Art Deco Interior Design History

Instructor: Laureen Pittet

Laureen holds a master’s degree in Educational Technology and a bachelor’s degree in Art History. She has a background in education, interior design and computer technology.

Are you interested in knowing more about how the innovative style, known as Art Deco, was used in interior design? In this lesson you will learn how advances in transportation and technology left a unique signature on the field of interior design.

Symbols of Life in a Modern World

Shaws Crab House: Art Deco Interior
Shaws Crab House Art Deco Interior Design

Art Deco was a popular international design movement. It reached its peak during the 1920s and 1930s. The dramatic style is frequently associated with the period known as the Roaring Twenties. Geometry, symmetry, and use of bold color make the style easily recognizable. As a part of Modernism, the style breaks from the more traditional forms before it and has a unique visual character. The sleek lines and graphic motifs can be seen on everything from architecture to poster art. The style was prominent and widespread, making a mark on the fields of decorative arts and interior design.

Origin and Terms

Poster: 1925 Exposition Internationale des Arts Decoratifs et Industriels Modernes
Poster: Exposition Internationale des Arts Décoratifs et Industriels Modernes

The origins of Art Deco can be traced back to France. Suggestions of the style can be seen as far back as the turn of the century. In 1900, a professional association for design was organized. The Société des Artistes Décorateurs worked to modernize design standards. The French government sponsored an international trade exhibit which was scheduled for 1915 but postponed until 1925. The goal of this exhibit was for France to reclaim its position as the leader in luxurious decorative arts. The exhibit was dedicated to a modern world. International manufacturers shared elegant and sophisticated wares with the public, and the style of Art Deco was well on its way to achieving global success.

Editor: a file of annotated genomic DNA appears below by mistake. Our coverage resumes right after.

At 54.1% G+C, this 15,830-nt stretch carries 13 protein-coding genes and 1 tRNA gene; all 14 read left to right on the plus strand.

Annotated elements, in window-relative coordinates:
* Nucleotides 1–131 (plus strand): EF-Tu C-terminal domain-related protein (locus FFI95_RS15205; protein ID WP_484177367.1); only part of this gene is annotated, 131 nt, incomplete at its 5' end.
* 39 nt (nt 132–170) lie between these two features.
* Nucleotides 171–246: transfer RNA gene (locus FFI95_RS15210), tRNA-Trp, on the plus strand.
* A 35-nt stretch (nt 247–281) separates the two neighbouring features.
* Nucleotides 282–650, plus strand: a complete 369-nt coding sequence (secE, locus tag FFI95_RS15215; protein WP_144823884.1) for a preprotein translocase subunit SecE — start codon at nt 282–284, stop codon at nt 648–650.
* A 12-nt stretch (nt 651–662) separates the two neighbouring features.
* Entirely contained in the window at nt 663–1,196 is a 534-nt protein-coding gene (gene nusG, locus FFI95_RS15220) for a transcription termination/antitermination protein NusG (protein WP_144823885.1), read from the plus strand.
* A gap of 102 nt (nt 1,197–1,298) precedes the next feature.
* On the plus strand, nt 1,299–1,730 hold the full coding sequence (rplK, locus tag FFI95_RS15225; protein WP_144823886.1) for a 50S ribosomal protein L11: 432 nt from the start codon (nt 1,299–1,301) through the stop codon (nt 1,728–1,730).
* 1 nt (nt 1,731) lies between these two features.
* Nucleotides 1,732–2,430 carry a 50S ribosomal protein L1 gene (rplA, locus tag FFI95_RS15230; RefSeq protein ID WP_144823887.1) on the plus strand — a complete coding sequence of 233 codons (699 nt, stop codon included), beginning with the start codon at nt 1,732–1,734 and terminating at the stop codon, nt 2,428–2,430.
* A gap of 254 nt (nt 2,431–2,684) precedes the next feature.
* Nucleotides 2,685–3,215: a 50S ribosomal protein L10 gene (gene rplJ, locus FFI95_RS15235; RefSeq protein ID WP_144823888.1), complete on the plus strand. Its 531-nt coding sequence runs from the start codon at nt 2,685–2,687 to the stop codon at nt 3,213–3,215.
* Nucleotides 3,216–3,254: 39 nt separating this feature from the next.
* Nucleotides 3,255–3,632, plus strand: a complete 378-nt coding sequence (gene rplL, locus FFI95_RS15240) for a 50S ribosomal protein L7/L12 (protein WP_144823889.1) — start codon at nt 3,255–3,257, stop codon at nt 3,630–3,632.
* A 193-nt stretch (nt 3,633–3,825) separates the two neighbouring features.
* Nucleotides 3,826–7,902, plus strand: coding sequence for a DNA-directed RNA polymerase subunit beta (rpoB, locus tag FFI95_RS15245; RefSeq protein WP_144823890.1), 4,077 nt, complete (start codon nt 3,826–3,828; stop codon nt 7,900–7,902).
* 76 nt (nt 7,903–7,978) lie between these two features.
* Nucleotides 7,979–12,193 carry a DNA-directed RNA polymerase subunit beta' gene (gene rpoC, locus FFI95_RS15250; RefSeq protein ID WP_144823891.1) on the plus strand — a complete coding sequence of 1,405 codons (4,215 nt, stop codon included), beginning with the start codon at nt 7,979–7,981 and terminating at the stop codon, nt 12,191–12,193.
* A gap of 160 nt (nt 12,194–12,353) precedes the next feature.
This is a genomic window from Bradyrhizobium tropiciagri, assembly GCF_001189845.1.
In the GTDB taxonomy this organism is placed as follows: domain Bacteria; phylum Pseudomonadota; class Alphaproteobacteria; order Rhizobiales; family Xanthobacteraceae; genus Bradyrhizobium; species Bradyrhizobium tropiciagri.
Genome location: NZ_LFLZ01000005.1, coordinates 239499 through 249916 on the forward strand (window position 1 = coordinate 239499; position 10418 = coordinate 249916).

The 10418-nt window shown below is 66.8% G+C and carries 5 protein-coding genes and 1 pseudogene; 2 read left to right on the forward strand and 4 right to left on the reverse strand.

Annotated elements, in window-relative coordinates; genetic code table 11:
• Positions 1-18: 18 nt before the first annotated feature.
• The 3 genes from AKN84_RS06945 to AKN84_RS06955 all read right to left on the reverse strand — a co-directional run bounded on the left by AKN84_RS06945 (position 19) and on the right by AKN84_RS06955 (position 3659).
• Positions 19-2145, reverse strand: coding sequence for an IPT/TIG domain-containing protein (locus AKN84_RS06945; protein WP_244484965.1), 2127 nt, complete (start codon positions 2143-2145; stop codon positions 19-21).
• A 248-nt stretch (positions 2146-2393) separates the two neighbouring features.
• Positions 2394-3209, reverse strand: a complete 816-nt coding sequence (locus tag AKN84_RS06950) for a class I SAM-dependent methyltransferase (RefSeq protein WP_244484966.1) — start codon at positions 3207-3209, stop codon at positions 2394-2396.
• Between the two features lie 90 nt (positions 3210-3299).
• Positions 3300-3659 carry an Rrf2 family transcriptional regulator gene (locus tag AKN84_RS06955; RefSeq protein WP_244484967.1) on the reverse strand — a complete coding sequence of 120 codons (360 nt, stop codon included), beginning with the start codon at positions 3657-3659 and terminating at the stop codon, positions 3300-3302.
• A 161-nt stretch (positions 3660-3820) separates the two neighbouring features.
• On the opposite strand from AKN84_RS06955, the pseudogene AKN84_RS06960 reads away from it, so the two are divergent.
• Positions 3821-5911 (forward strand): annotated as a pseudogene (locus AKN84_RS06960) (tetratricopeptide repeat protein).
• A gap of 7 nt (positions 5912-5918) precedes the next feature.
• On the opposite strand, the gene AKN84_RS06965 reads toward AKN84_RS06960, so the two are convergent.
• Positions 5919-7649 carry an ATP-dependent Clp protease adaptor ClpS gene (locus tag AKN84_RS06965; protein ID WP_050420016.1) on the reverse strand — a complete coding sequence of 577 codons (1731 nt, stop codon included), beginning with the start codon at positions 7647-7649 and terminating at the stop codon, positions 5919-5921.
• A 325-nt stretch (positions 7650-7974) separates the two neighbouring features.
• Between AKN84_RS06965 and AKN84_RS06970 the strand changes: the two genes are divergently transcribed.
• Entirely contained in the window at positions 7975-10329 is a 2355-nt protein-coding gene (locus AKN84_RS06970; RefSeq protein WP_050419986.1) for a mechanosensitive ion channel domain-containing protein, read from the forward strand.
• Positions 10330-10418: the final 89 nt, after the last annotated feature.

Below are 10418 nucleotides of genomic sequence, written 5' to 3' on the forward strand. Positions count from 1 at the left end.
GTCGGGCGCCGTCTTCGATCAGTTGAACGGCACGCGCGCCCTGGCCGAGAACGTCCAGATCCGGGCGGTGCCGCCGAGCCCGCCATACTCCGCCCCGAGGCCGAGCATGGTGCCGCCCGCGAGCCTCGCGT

It is generally accepted that the term Art Deco was derived from the exhibition's title, Exposition Internationale des Arts Décoratifs et Industriels Modernes. The term Art Deco was further popularized during a resurgence of the style in the 1960s and again in the 1980s. Art Deco is also known as Deco. There are several other terms associated with the style, such as, Style Moderne, Jazz Age Deco, Streamline, Art Moderne, Diner Deco, and Depression Deco.

Society and Culture

MS Kungsholm: First Class Smoking Room
MS Kungsholm First Class Smoking Room

Art Deco came into high fashion during a period known as Modernism. The style was strongly influenced by progressive painters and sculptors of the era. Fauvism, Futurism, Cubism, Constructivism, and Bauhaus all played important roles in Art Deco. The style represents a rejection of what came before it and an effort to keep pace with the changes in the modern world. Designers sought to break away from the heavily decorated Beaux Arts and the flowing natural forms of Art Nouveau by developing a crisp, uncluttered, and graphic style.

The eclectic style also drew from many other sources. The discovery of King Tut's tomb in 1922 strongly influenced design elements. Ancient Egyptian decorative motifs can be seen on many of the period's buildings and crafts. Among others, African, Native American, Greco-Roman, Aztec, and Mayan designs were also prominent themes of the period.

Technology, Symbolism, and Change

Rene Lalique: Centerpiece Oiseau De Feu
Art Deco Glass Sculpture

The Roaring Twenties was a time of technological advance, invention, and achievement. It was a fast-paced period of transformation, commerce, and optimism. Themes about the effects of the Machine Age can be seen in many aspects of Art Deco buildings and interiors.

Planes, trains, and automobiles were commonly represented in the sleek lines, shiny surfaces, and symbols. Dramatic patterns, vertical lines, sunbursts, ziggurats, pyramids, triangles, circles, chevrons, lightning bolts, and zig-zags detailed the fabrics, tiles, and wallpapers.

Modernism was about rebellion against pretentious sociological rules. The movement encouraged reaching beyond the limits of perfection and image. In the arts, modern painters, sculptors, and designers began to explore subjects previously considered taboo. These modern thinkers sought to represent discovery and truth. The period brought about a freedom of expression and the female figure became a popular Art Deco subject. Bronze and ivory figures were produced by many sculptors. Figures of maidens, dancers and mythological creatures were often seen carved into panels and doorways. The female figure became a predominant theme in interior design and was found on ceramics, statuettes, lamps, barware, poster art, ashtrays, and picture frames.

Supplies and Materials

Sideboard: 1925 Paris Exposition Internationale des Arts Decoratifs et Industriels Modernes
Art Deco Sideboard

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